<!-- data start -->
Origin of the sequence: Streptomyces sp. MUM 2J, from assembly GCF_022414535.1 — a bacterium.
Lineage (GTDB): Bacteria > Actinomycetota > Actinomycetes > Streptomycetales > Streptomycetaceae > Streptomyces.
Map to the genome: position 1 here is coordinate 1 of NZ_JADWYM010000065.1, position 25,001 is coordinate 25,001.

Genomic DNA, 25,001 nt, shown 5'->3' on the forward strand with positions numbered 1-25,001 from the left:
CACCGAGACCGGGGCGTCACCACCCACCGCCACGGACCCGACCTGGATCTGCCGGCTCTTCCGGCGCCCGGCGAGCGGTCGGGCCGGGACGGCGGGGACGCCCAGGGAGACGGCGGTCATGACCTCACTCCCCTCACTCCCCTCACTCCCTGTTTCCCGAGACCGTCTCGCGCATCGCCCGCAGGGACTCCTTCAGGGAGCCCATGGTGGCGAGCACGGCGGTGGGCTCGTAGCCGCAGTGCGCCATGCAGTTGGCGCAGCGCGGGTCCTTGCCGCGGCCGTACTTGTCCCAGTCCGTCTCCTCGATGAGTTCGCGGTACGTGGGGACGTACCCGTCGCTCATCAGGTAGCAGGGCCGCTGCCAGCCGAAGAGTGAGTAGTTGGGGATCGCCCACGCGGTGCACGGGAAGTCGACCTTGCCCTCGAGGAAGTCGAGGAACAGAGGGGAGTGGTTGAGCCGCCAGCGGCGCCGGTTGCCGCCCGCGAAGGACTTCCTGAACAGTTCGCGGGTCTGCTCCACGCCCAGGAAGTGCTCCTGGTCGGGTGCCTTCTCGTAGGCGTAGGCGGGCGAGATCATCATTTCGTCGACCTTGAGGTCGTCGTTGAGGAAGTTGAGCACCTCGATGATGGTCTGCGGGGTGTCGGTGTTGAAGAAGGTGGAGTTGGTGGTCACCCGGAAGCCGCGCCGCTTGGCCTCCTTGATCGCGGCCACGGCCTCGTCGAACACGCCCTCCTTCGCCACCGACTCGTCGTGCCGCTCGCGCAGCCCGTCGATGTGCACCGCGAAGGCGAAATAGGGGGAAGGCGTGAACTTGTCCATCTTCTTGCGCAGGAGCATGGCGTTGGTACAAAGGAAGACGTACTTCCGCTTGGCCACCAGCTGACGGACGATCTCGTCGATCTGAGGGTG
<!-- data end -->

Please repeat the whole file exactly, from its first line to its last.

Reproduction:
Origin of the sequence: Streptomyces sp. MUM 2J, from assembly GCF_022414535.1 — a bacterium.
Lineage (GTDB): Bacteria > Actinomycetota > Actinomycetes > Streptomycetales > Streptomycetaceae > Streptomyces.
Map to the genome: position 1 here is coordinate 1 of NZ_JADWYM010000065.1, position 25,001 is coordinate 25,001.

Genomic DNA, 25,001 nt, shown 5'->3' on the forward strand with positions numbered 1-25,001 from the left:
CACCGAGACCGGGGCGTCACCACCCACCGCCACGGACCCGACCTGGATCTGCCGGCTCTTCCGGCGCCCGGCGAGCGGTCGGGCCGGGACGGCGGGGACGCCCAGGGAGACGGCGGTCATGACCTCACTCCCCTCACTCCCCTCACTCCCTGTTTCCCGAGACCGTCTCGCGCATCGCCCGCAGGGACTCCTTCAGGGAGCCCATGGTGGCGAGCACGGCGGTGGGCTCGTAGCCGCAGTGCGCCATGCAGTTGGCGCAGCGCGGGTCCTTGCCGCGGCCGTACTTGTCCCAGTCCGTCTCCTCGATGAGTTCGCGGTACGTGGGGACGTACCCGTCGCTCATCAGGTAGCAGGGCCGCTGCCAGCCGAAGAGTGAGTAGTTGGGGATCGCCCACGCGGTGCACGGGAAGTCGACCTTGCCCTCGAGGAAGTCGAGGAACAGAGGGGAGTGGTTGAGCCGCCAGCGGCGCCGGTTGCCGCCCGCGAAGGACTTCCTGAACAGTTCGCGGGTCTGCTCCACGCCCAGGAAGTGCTCCTGGTCGGGTGCCTTCTCGTAGGCGTAGGCGGGCGAGATCATCATTTCGTCGACCTTGAGGTCGTCGTTGAGGAAGTTGAGCACCTCGATGATGGTCTGCGGGGTGTCGGTGTTGAAGAAGGTGGAGTTGGTGGTCACCCGGAAGCCGCGCCGCTTGGCCTCCTTGATCGCGGCCACGGCCTCGTCGAACACGCCCTCCTTCGCCACCGACTCGTCGTGCCGCTCGCGCAGCCCGTCGATGTGCACCGCGAAGGCGAAATAGGGGGAAGGCGTGAACTTGTCCATCTTCTTGCGCAGGAGCATGGCGTTGGTACAAAGGAAGACGTACTTCCGCTTGGCCACCAGCTGACGGACGATCTCGTCGATCTGAGGGTG